Home » Getting Started

Getting Started

  1. How Do I Set Up An Appointment?
    Potential clients are welcome to call for a preliminary appointment to meet the attorney, to determine if there is a need for an attorney, to obtain information about the relevant laws affecting their case, to discuss a strategy to solve any legal issues, and to discuss the terms of the attorney’s possible employment.

    • Office hours are kept on weekdays, Monday thru Friday, from 9:00 a.m to 4:30 p.m.
    • You may contact the office by fax, e-mail, or telephone.
    • The preliminary appointment should be set up by telephone with the attorney’s secretary.
    • Attorney Paula McCulloch rates are available upon request and all major credit cards are accepted.
    • Potential clients are invited to call for a thirty minute appointment costing ($100.00) dollars to discuss their case and fill out an interview sheet.

    In the event the client wishes to hire the attorney, then the client is given an employment contract to review and court costs plus an estimated retainer to take the case is quoted. The court costs and retainer in each case will be based on the type of case and whether or not the legal issues will be contested. A retainer paid to the attorney is money paid in advance by the client up front to get the case started.

  2. Is Paula McCulloch a family law specialist?
    Attorney Paula McCulloch specializes is family law which includes the following kinds of cases: Divorce, Annulment, Contested Property Division, Contested Conservatorship, Child Support, Supervised Visitation, Under Three Years of Age Visitation, Modification of Suits Affecting the Parent Child Relationship, Enforcement of Child Support and Visitation, Adoption, Paternity and Termination of Parental Rights. If your case is not a family law case, we will be happy to refer you to other attorney sources.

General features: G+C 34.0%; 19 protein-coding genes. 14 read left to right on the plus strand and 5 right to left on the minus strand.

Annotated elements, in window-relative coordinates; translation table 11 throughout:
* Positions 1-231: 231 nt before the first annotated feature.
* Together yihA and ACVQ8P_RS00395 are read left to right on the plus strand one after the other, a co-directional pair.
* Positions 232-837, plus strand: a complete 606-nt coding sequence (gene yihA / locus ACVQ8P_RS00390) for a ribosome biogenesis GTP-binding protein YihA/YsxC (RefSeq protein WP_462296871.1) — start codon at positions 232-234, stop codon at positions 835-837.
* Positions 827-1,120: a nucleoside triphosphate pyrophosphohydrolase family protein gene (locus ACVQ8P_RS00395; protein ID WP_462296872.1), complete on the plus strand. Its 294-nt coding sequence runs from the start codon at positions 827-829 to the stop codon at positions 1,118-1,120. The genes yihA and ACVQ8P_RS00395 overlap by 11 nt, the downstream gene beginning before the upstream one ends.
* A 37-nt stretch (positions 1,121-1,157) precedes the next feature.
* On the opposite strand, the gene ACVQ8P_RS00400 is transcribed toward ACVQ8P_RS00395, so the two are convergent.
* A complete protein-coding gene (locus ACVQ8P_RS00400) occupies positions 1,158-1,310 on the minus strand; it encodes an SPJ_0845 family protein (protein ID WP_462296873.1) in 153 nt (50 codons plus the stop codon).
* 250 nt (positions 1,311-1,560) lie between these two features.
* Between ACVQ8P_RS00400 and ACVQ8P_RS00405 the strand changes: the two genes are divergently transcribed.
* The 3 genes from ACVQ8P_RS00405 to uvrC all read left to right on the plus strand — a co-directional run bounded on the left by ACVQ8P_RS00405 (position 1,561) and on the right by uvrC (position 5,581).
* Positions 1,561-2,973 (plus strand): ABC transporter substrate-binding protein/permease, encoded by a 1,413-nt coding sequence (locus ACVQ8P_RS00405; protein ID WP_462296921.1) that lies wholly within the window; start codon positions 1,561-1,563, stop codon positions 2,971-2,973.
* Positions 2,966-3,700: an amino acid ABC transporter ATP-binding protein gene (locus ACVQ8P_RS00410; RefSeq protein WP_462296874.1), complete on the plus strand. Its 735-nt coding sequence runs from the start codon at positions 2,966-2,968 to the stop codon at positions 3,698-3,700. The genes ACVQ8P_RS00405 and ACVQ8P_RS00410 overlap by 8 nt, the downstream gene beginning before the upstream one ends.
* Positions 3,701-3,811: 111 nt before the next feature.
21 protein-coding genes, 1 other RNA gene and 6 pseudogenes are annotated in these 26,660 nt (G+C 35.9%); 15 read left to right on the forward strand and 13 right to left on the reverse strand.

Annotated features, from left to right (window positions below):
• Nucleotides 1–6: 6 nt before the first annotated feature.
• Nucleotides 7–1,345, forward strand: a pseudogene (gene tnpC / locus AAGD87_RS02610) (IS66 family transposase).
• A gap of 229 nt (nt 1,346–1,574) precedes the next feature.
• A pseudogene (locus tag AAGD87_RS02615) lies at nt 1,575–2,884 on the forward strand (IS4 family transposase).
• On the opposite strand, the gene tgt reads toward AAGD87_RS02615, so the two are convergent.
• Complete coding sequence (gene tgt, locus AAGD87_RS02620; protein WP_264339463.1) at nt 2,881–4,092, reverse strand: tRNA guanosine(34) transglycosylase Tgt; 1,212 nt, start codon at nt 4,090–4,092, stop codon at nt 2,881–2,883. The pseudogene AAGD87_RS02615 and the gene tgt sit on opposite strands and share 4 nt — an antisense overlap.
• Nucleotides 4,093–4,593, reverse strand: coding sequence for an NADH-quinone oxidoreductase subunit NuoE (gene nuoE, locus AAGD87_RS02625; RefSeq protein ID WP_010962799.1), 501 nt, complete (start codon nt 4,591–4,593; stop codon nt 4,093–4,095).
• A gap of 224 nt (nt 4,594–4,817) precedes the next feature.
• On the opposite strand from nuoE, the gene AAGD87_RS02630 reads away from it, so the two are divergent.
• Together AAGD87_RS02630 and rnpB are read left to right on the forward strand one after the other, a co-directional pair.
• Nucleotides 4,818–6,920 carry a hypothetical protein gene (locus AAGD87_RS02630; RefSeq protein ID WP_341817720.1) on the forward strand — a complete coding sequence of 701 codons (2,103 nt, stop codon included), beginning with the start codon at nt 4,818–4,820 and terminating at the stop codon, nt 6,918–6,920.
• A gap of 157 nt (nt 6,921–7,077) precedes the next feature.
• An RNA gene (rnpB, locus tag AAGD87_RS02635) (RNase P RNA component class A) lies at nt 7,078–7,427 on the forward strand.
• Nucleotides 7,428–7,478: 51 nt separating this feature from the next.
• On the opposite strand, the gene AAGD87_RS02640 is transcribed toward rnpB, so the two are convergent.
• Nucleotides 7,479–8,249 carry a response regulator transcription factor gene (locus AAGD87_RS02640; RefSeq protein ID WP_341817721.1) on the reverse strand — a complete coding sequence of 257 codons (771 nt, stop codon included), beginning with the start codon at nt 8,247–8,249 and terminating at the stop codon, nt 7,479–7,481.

3. What is the difference in a traditional divorce and the collaborative law model?
    You can’t change the fact that people divorce. You can change the way they divorce. Visit www.collablawtexas.com to learn more about the collaborative law option which may help you find a more peaceful transition to a new life than the the traditional divorce process can produce. I am a member of the International Academy of Collaborative Professionals (and you will see me as a member of their web site). This model of problem solving and negotiation is available in my family law practice as well as traditional divorce.
  4. Do you practice law in one or more counties?
    Yes, my office is located so as to give me equal access to the courthouses in Dallas, Denton, Collin and Tarrant Counties.
  5. Is it possible to have an amicable divorce and just use one attorney?
    Yes it is possible to have an amicable divorce, but it would be a conflict of interest for one attorney to represent both spouses. Be sure to inquire about the “collaborative law model” for resolving family law disputes.
  6. How does mediation work?
    This is a very helpful alternative to resolving disputed issues amicably without going to trial to have a Judge rule on a disputed issue. The mediator acts like a referee to keep the parties focused and assist them in negotiating their own resolution to disputed issues. Usually it is important to have attorneys present for each party so that each party is well advised as to available options, rights of the parties, responsibilities of the parties, consequences of any agreement made, and so that the mediated agreement will be binding and enforceable. A mediator does not decide disputed issues for the parties, but rather facilitates the discussion to find solutions acceptable to the parties.